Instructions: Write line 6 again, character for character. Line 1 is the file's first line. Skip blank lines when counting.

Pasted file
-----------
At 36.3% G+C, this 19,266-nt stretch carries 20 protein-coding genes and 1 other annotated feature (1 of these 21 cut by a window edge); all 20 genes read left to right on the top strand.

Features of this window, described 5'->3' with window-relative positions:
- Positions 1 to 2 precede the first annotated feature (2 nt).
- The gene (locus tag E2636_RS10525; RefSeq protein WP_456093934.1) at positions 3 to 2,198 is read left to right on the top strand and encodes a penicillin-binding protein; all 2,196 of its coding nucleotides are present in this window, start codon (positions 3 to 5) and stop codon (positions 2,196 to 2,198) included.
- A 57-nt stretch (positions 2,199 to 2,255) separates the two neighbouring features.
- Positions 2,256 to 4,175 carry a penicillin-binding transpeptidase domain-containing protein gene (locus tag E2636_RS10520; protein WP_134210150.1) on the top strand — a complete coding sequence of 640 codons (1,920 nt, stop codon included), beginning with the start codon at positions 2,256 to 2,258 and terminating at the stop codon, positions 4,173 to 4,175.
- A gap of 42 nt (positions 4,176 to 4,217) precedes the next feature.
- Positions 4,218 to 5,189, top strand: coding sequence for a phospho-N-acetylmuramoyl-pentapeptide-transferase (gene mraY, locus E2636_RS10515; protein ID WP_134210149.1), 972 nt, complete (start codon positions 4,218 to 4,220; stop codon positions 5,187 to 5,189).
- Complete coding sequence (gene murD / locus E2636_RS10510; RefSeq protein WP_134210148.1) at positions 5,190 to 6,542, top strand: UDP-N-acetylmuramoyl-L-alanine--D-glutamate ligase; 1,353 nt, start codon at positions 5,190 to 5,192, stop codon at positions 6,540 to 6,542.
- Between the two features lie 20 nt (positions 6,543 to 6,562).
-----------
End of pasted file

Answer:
- Positions 2,256 to 4,175 carry a penicillin-binding transpeptidase domain-containing protein gene (locus tag E2636_RS10520; protein WP_134210150.1) on the top strand — a complete coding sequence of 640 codons (1,920 nt, stop codon included), beginning with the start codon at positions 2,256 to 2,258 and terminating at the stop codon, positions 4,173 to 4,175.